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Pioneers hockey player checks in with figure skating coach

DU forward Dusty Jackson worked with a figure skating coach to come back from an season-ending injury.

Broken teeth. Shattered jaws. Fist fights.

Fair or not, we tend to think of hockey players in blustery, macho terms rather than in images of precision and grace.

So it might be surprising to learn that Dustin “Dusty” Jackson — a 6-foot-3-inch, 205-pound forward for the University of Denver Pioneers — spent last spring working out with a figure skating coach after breaking his right leg in a preseason scrimmage.

“I was cutting to the net, I lost my edge and fell, and I couldn’t get up in time. I went into the boards really awkwardly, and caught my leg,” the 24-year-old finance major recalls.

Though surgeons put in a rod to realign and stabilize his femur, his hip also was affected.

“With a fracture of that magnitude, weight-bearing is restricted for quite a while. The muscles of the leg and hip get very weak from not being able to be used as well as [from] pain,” explains his physical therapist, Joy Anderson.

Jackson missed the entire 2009–10 season, but he found it particularly painful when he couldn’t contribute to critical games.

“In the [WCHA] Final Five, when our team didn’t do so well, and in the [NCAA East Regional] tournament, when we lost to RIT — those were really hard to watch,” he says.

Though Jackson was sidelined during games, he wasn’t sitting idly by. He began working out with Anderson almost immediately.

“Every day last year, I would come to the rink right after I finished up classes,” Jackson says. “Then I’d start my rehab and come to the locker room a little bit to be around the guys when they got ready. When they went on the ice I’d go to rehab. I’d be there pretty much all day — I’d go before they got there, and leave after they left.”

But when he was allowed to return to the ice, about four months after his injury, he noticed he still had a lot of pain when he skated.

Anderson suggested he call Susan Williams, a figure skating coach who has helped guide competitive skaters in national and international competition and has worked with numerous hockey players.

“The idea was to use edge work to recondition his hip and retrain normal motor pathways that were shut down from extreme injury,” Anderson says.

Williams drilled Jackson on backward crossovers, forward and backward crosscuts at various speeds and forward and backward power pulls, not on triple axels and double toe loops.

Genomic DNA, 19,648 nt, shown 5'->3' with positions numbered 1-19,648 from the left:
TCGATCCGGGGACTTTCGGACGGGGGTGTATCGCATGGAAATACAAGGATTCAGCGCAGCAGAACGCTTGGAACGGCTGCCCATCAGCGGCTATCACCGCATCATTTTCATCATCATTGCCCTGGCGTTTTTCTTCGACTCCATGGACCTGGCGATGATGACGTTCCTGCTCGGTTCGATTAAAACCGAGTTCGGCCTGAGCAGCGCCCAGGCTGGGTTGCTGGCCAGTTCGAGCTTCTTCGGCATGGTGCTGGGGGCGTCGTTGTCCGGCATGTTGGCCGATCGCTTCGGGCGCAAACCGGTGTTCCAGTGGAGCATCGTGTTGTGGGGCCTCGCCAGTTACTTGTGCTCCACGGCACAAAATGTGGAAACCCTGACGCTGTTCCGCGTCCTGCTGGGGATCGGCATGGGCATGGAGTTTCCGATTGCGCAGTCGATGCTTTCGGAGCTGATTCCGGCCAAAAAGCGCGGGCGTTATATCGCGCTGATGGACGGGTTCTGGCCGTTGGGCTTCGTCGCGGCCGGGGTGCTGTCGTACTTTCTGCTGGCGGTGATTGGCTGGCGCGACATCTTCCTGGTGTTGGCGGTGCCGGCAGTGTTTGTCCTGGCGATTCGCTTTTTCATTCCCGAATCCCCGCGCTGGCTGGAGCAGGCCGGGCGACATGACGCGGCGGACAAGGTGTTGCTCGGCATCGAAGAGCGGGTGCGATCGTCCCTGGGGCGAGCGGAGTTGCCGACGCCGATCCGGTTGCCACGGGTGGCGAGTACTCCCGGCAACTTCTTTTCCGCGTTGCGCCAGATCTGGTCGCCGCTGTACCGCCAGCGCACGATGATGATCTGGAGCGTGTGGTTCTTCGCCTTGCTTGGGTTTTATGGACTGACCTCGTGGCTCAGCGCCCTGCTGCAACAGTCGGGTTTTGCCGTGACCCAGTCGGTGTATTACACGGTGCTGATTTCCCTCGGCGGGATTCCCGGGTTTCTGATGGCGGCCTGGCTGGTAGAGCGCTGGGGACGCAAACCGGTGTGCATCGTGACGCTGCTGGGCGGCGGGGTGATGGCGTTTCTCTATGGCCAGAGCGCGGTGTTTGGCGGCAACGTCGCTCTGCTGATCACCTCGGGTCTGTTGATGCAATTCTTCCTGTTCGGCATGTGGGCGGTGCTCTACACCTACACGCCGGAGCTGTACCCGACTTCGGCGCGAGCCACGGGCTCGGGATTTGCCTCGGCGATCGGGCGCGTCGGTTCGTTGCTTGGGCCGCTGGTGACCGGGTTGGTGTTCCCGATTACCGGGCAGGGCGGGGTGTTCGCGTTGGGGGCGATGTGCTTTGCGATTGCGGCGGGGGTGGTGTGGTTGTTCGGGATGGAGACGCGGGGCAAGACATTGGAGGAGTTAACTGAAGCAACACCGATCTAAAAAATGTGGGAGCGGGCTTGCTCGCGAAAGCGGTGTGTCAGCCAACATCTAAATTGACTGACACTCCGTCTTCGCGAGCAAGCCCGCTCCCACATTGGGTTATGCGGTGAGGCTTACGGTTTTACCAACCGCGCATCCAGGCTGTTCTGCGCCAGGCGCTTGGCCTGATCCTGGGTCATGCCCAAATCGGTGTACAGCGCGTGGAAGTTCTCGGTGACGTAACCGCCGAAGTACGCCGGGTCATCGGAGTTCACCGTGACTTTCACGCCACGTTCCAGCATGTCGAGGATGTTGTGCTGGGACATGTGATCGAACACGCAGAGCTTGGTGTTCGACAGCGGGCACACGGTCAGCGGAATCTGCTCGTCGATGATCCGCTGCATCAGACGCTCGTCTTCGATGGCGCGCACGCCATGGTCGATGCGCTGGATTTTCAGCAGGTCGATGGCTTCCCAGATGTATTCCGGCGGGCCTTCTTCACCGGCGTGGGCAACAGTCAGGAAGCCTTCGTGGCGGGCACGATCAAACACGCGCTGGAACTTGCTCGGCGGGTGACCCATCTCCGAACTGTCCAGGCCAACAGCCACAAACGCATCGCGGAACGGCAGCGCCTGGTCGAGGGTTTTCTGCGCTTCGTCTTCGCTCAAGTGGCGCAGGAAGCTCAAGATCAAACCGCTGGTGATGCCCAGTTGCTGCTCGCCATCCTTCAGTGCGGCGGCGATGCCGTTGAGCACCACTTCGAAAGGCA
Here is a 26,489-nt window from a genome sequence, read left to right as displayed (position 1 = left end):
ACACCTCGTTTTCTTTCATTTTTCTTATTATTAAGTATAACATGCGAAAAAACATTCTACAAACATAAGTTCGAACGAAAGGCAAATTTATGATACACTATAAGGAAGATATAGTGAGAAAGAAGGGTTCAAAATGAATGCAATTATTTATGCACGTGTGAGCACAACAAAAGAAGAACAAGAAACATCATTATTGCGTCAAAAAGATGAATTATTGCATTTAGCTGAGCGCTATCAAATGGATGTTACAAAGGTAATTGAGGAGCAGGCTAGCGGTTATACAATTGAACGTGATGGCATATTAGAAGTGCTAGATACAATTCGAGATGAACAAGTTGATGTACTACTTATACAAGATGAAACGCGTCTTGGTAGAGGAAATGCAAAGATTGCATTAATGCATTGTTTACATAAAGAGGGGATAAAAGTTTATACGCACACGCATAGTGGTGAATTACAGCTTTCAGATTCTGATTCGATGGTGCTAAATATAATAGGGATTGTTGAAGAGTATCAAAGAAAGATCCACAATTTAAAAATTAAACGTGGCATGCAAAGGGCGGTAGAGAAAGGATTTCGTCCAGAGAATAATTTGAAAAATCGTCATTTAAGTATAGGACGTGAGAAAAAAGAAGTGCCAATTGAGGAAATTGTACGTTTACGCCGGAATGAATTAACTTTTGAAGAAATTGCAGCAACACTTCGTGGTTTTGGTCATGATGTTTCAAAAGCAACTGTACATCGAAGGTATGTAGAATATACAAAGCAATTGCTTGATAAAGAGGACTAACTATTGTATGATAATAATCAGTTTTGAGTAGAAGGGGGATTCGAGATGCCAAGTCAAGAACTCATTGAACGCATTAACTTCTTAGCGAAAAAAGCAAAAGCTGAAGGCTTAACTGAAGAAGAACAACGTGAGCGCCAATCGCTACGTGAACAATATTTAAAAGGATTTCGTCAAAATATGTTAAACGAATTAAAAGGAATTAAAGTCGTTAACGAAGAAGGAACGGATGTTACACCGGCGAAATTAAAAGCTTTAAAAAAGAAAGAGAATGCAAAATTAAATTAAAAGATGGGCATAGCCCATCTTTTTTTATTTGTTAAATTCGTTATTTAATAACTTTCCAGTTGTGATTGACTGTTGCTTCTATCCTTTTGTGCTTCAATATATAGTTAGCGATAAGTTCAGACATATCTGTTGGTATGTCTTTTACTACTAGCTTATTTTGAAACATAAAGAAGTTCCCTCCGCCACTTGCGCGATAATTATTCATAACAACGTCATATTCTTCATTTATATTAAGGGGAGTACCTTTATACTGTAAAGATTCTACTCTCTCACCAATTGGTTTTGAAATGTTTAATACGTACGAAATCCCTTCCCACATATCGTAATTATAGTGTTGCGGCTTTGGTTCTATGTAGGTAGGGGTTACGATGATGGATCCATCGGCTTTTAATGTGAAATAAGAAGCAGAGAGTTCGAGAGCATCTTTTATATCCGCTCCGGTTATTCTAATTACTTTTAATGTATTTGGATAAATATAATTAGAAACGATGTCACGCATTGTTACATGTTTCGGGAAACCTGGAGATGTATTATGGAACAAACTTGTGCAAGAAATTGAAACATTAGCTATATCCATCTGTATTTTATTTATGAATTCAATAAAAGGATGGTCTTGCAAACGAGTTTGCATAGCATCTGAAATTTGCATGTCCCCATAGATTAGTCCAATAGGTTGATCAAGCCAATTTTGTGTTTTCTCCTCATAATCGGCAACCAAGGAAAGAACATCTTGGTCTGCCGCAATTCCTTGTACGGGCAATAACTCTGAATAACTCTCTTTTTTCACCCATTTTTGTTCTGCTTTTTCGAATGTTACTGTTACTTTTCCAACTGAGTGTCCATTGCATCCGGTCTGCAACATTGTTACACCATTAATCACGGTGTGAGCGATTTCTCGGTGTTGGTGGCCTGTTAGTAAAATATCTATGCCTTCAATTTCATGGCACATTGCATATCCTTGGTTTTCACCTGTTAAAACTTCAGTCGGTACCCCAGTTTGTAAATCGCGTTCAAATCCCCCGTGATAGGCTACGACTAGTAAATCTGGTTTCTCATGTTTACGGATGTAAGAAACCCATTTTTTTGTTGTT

“I didn’t put figure skates on,” Jackson says. “I was still in my hockey stuff.”

Williams says Jackson’s training regimen isn’t so unusual these days.

“There are many professional hockey teams in the NHL who work with skating coaches,” Williams says. “Any hockey player who is going to be halfway decent — if he has good skating skills, it will make the game and his playing so much better.”

Williams worked with Jackson to develop good alignment over his skates and know where his weight was to get the most power and explosiveness.

“If you can acquire those skills, you’re more body-aware, so when you’re out there skating in the game you’re not being pulled around,” Williams says. “The forces aren’t working against you, they’re working for you.”

Williams says Jackson is the kind of client a coach hopes for.

“You can have all the ability in the world, but if you don’t have a good work ethic, it works against you,” Williams says. “[Jackson] was really determined to get back on the ice and get into shape so he’d be ready for the season in the fall. Every time I saw him, what we worked on last time was better. He kept his focus.”

“If I did slack at all, they’d be on me right away,” Jackson says. “There’s definitely days when your leg is killing you, and you don’t want to do it. But if you do go through it, you feel so much better.”

Now, Jackson is geared up for the Feb. 5 game against Colorado College — the final game of the 2010–11 rivalry for the Gold Pan Trophy.

“The last time they played us, they embarrassed us pretty bad, so I’m looking to come out a lot stronger and play a more complete game,” he says.

Despite all his hard work, he knows that one day hockey will end.

“My parents always stressed that school comes first,” Jackson says.

In the 2008–09 season, he was named to the All-WCHA Academic Team and earned WCHA Scholar-Athlete status for achieving at least a 3.5 GPA. The redshirt junior doesn’t yet know what his career will look like.

“I want to be involved in sports. If I could be involved in hockey somehow, that’d be great.”

Regardless of where he ends up, Jackson is sure to have a great future, thanks to his positive outlook.

“I think the biggest thing [to realize] is that life’s not always going to go the way you like,” Jackson says. “There’s always going to be setbacks, and you just have to deal with them and know that you can make it. Keep working hard, and something will break for you.”

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